Walter Schloss was one of the most successful investors of all time, but outside a small portion of the value investing community, no one knows the name. Mr. Schloss studied under Benjamin Graham at Columbia University and eventually went to work for Graham at the Graham Newman Partnership.
In 1955, Schloss struck out on his own and compiled one of the best track records in the history of investing. Over a 50-year span, he earned gross returns averaging 20% annually. His method emphasized buying cheap stocks with solid financials and holding them until they were considered overvalued. Mr. Schloss emphasized price-to-book value as the best measure of a corporation's value and preferred buying stocks that traded below book value.
In 1994, Walter Schloss sat down and outlined his thoughts on making money in markets to serve as a guide to newer investors or those without in-depth knowledge of the value investing process. The result was one typed page listing the 16 factors needed to make money in the stock market. (For related insight, read more about how to get a job on Wall Street.)
The 16 Factors for Investing Success
The 16 factors for investing success as stated by Walter Schloss:
- Price is the most important factor to use in relation to value.
- Try to establish the value of the company. Remember that a share of stock represents a part of a business and is not just a piece of paper.
- Use book value as a starting point to try and establish the value of the enterprise. Be sure that debt does not equal 100% of the equity.
- Have patience. Stocks don't go up immediately.
- Don't buy on tips or for a quick move. Let the professionals do that if they can. Don't sell on bad news.
- Don't be afraid to be a loner but be sure that you are correct in your judgment. You can't be 100% certain but try to look for weaknesses in your thinking. Buy on a scale and sell on a scale up.
- Have the courage of your convictions once you have made a decision.
- Have a philosophy of investment and try to follow it.
- Don't be in too much of a hurry to sell. If the stock reaches a price that you think is a fair one, then you can sell but often because a stock goes up, say 50%, people say sell it and button up your profit. Before selling try to reevaluate the company again and see where the stock sells in relation to its book value. Be aware of the level of the stock market. Are yields low and P/E ratios high?
- When buying a stock, I find it helpful to buy near the low of the past few years. A stock may go as high as 125 and then decline to 60 and you think it's attractive. Three years before the stock sold at 20 which shows that there is some vulnerability in it.
- Try to buy assets at a discount rather than buying earnings. Earnings can change dramatically in a short time. Usually, assets change slowly. One has to know much more about a company if one buys earnings.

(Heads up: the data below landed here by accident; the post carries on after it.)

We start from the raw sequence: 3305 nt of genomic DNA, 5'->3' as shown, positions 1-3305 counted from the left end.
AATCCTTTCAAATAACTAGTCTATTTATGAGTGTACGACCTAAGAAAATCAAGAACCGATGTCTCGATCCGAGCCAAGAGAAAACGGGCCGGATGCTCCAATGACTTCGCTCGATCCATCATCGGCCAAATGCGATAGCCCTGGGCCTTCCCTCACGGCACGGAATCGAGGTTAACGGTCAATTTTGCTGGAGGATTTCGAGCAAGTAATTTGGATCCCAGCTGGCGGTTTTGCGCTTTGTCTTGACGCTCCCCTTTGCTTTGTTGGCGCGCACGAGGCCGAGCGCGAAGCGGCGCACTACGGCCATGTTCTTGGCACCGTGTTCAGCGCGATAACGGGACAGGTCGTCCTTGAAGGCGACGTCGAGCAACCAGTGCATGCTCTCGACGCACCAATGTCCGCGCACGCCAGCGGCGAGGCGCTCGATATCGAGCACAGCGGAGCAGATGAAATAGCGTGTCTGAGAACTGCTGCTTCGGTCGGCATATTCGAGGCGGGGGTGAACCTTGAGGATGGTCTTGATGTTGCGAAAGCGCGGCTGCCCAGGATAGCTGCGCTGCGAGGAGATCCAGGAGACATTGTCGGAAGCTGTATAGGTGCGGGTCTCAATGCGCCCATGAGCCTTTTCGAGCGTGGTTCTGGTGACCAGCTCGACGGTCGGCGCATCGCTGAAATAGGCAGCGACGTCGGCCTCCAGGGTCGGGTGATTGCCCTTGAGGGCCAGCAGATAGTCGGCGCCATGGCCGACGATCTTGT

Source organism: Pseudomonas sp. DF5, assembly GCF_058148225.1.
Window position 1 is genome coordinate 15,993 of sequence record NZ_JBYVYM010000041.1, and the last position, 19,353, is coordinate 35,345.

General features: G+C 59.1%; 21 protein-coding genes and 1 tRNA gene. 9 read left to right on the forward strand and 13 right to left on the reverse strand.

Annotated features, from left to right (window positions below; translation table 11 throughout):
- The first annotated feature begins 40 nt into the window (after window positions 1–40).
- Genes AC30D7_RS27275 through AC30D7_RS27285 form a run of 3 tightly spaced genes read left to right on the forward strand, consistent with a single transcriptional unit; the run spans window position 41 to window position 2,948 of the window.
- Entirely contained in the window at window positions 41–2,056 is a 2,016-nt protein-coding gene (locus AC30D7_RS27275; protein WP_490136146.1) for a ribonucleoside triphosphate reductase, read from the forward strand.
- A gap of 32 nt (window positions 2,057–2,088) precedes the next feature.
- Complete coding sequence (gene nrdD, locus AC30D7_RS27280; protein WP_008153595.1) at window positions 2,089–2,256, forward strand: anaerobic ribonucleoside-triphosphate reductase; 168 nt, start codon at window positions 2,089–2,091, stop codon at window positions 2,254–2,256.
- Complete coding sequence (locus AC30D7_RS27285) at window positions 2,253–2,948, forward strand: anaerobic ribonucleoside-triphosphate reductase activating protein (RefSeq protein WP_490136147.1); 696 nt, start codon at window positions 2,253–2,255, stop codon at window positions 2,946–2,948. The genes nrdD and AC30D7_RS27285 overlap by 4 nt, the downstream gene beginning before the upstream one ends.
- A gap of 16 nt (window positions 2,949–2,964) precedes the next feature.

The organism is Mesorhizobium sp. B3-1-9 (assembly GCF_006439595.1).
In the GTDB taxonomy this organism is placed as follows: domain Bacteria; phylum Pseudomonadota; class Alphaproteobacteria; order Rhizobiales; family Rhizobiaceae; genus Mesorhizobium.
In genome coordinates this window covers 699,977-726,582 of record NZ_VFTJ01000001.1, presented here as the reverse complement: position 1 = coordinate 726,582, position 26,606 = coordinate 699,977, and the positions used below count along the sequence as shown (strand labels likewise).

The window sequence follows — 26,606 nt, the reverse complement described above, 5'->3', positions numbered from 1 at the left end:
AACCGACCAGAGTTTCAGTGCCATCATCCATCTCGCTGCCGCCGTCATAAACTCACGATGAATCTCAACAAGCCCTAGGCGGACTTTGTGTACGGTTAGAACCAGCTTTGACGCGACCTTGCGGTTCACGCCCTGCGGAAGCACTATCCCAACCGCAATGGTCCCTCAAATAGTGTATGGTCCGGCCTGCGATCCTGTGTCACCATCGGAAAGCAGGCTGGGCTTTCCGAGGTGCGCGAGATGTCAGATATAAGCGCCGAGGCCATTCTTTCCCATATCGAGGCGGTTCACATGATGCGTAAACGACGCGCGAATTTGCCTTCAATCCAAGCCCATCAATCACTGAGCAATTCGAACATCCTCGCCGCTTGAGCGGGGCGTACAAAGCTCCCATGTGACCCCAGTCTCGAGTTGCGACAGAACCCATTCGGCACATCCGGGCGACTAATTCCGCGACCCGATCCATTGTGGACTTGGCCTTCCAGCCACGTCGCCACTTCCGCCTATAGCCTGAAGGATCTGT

- Listen to suggestions from people you respect. This doesn't mean you have to accept them. Remember, it's your money and generally, it is harder to keep money than to make it. Once you lose a lot of money it is hard to make it back.
- Try not to let your emotions affect your judgment. Fear and greed are probably the worst emotions to have in connection with the purchase and sale of stocks.
- Remember the word compounding. For example, if you can make 12% a year and reinvest the money back, you will double your money in six years, taxes excluded. Remember the rule of 72. Your rate of return into 72 will tell you the number of years to double your money.
- Prefer stocks over bonds. Bonds will limit your gains and inflation will reduce your purchasing power.
- Be careful of leverage. It can go against you. (For related insight, read more about the value in value investing.)
Simple Rules for Outstanding Success
These rules may be simplistic, but they helped build one of the greatest track records in the history of the stock market. Walter Schloss had a one-room office that was actually located inside the offices of Tweedy Brown, a much larger value investing firm. He never used a computer relying instead on the Standard and Poor's Stocks guide and Value Line to find his stock ideas. He didn’t rely on complicated algorithms or formulas. He didn’t talk to corporate management as he trusted the numbers far more than people when evaluating a company for purchase. (You can also learn more about value investing by reading about famous value investors.)
The Bottom Line
The Walter Schloss approach to value investing was developed while first studying under and then working for Benjamin Graham. It worked for more than 50 years and the careful application of his principles should enable investors to earn stock markets profits even in today's more complicated financial markets.